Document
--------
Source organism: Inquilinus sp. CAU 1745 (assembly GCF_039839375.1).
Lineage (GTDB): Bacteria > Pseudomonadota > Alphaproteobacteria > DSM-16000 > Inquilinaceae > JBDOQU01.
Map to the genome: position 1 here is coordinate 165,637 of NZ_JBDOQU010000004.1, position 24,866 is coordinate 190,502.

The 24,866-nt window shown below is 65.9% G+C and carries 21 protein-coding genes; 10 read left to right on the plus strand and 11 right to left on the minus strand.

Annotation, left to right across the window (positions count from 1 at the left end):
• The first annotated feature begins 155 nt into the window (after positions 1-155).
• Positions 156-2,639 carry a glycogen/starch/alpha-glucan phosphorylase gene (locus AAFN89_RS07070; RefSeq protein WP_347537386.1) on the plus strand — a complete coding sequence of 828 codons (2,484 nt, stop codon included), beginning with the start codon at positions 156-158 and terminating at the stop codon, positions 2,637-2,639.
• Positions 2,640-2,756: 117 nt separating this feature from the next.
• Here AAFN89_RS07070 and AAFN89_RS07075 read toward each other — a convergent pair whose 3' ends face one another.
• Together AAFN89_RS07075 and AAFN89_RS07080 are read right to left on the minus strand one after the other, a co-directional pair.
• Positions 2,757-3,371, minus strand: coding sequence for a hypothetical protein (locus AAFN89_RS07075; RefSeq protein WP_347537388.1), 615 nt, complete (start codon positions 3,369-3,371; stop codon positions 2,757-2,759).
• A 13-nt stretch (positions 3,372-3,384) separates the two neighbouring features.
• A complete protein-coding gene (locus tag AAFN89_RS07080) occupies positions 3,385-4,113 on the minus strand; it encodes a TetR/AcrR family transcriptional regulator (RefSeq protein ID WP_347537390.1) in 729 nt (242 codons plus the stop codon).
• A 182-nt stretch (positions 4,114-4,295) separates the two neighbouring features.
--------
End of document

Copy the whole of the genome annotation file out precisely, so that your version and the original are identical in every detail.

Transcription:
Source organism: Inquilinus sp. CAU 1745 (assembly GCF_039839375.1).
Lineage (GTDB): Bacteria > Pseudomonadota > Alphaproteobacteria > DSM-16000 > Inquilinaceae > JBDOQU01.
Map to the genome: position 1 here is coordinate 165,637 of NZ_JBDOQU010000004.1, position 24,866 is coordinate 190,502.

The 24,866-nt window shown below is 65.9% G+C and carries 21 protein-coding genes; 10 read left to right on the plus strand and 11 right to left on the minus strand.

Annotation, left to right across the window (positions count from 1 at the left end):
• The first annotated feature begins 155 nt into the window (after positions 1-155).
• Positions 156-2,639 carry a glycogen/starch/alpha-glucan phosphorylase gene (locus AAFN89_RS07070; RefSeq protein WP_347537386.1) on the plus strand — a complete coding sequence of 828 codons (2,484 nt, stop codon included), beginning with the start codon at positions 156-158 and terminating at the stop codon, positions 2,637-2,639.
• Positions 2,640-2,756: 117 nt separating this feature from the next.
• Here AAFN89_RS07070 and AAFN89_RS07075 read toward each other — a convergent pair whose 3' ends face one another.
• Together AAFN89_RS07075 and AAFN89_RS07080 are read right to left on the minus strand one after the other, a co-directional pair.
• Positions 2,757-3,371, minus strand: coding sequence for a hypothetical protein (locus AAFN89_RS07075; RefSeq protein WP_347537388.1), 615 nt, complete (start codon positions 3,369-3,371; stop codon positions 2,757-2,759).
• A 13-nt stretch (positions 3,372-3,384) separates the two neighbouring features.
• A complete protein-coding gene (locus tag AAFN89_RS07080) occupies positions 3,385-4,113 on the minus strand; it encodes a TetR/AcrR family transcriptional regulator (RefSeq protein ID WP_347537390.1) in 729 nt (242 codons plus the stop codon).
• A 182-nt stretch (positions 4,114-4,295) separates the two neighbouring features.